(2) WHAT DOES HE KNOW? “Ray Bradbury was Once Told His Interpretation of His Own Book Was Wrong”.
Ray Bradbury is a name synonymous with one book, Fahrenheit 451, a novel set in a twisted future version of America where books are burned on sight. The book is well-regarded as a literary classic and it has been studied by academics for decades, some of whom once told Bradbury, to his face, that he was wrong about his own book. …
(3) ICE CREAM SUIT RETURNS. On June 23 the South Pasadena Library is doing a screening of The Wonderful Ice Cream Suit. Joe Mantegna is scheduled to talk about the movie since he was in the original stage production in Chicago and in the movie.
(4) FORTIETH ANNIVERSARY OF FIRST MOON LANDING. “Ray Bradbury Looks Back at Apollo 11”, the July 20, 2009 episode of Planetary Radio.
The beloved author, poet, dramatist, and visionary Ray Bradbury revisits Planetary Radio to share his memories of the first Moon landing forty years ago this week. Ray also talks about Mars and other favorite topics. Bill Nye joins our celebration of one of the greatest days in all of human history. Bruce Betts and Mat Kaplan learn what listeners might have said if they had been in Neil Armstrong’s boots. That’s after sharing news of the night sky in What’s Up, and offering a new space trivia contest..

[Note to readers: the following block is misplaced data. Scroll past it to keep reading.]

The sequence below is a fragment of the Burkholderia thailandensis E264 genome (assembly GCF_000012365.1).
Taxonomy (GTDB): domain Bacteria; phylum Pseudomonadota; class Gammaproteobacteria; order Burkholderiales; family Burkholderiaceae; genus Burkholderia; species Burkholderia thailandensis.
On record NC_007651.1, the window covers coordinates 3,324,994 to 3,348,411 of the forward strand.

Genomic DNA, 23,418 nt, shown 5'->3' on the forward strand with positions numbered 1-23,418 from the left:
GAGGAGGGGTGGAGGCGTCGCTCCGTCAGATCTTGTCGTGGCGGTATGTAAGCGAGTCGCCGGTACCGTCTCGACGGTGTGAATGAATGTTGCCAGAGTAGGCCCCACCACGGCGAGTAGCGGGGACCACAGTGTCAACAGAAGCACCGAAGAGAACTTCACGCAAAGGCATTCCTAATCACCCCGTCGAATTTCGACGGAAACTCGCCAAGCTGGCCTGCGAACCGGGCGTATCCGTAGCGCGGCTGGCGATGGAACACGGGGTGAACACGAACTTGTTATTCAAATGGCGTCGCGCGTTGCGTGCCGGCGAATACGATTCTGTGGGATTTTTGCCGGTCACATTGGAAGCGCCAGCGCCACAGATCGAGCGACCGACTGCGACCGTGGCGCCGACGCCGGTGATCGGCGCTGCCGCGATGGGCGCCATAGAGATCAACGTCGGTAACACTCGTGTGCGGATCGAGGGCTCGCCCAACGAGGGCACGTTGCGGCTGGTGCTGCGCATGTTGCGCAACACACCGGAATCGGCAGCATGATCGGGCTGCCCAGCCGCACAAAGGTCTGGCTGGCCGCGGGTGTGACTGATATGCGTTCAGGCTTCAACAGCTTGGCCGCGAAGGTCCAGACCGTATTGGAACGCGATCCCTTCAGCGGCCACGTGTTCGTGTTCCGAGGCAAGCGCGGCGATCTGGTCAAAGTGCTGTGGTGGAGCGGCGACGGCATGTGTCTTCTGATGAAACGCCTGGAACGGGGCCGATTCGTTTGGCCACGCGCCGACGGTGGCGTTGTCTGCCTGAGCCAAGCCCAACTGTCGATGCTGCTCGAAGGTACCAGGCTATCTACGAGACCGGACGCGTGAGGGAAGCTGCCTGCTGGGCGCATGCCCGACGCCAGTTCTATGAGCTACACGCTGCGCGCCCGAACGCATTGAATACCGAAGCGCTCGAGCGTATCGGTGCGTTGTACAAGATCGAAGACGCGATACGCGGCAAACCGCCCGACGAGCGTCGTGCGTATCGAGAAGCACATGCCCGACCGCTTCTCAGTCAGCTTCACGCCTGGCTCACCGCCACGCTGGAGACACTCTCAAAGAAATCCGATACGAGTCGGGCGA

(1) DOC MARTIN. Texas A&M will give George R.R. Martin an honorary degree reports the Houston Chronicle.
Texas A&M University is set to give “Game of Thrones” author George R.R. Martin the latest link in his maester’s chain this week, as the school offers up an honorary degree to the author.
Martin has a long history with A&M, which has been home to his writings since long before his books were picked up by HBO.
Martin, who calls himself a pack rat, regularly sends copies of just about everything he’s written, produced or been given, from games and calendars based on the series to replica swords and war hammers, to Texas A&M University’s Cushing Memorial Library and Archives. The library boasts a world-renowned sci-fi and fantasy collection and Martin’s works are its crown jewel.
Martin last year gave A&M a first-edition copy of “The Hobbit,” saying at the time that the Cushing library has one of the best science fiction and fantasy collections in the nation. The author acknowledged that A&M — “a place where people shout ‘yeehaw’ a lot, and of course lately (was) known for Johnny Football” — might seem like a strange place for such a collection.
(2) THE MEDIUM IS THE MIXED MESSAGE. Variety reports Hannibal creator Bryan Fuller has been named showrunner and co-creator of CBS’ new Star Trek series. Who suspected Hannibal would be the proving grounds for the next executive at the helm of the Trek franchise?
The new series is set to bow on CBS in January 2017, then move to CBS’ All Access digital subscription service. It will be the first original series to launch on a broadcast network but air primarily on an SVOD service.
“Bringing ‘Star Trek’ back to television means returning it to its roots, and for years those roots flourished under Bryan’s devoted care,” said Kurtzman. “His encyclopedic knowledge of ‘Trek’ canon is surpassed only by his love for Gene Roddenberry’s optimistic future, a vision that continues to guide us as we explore strange new worlds.”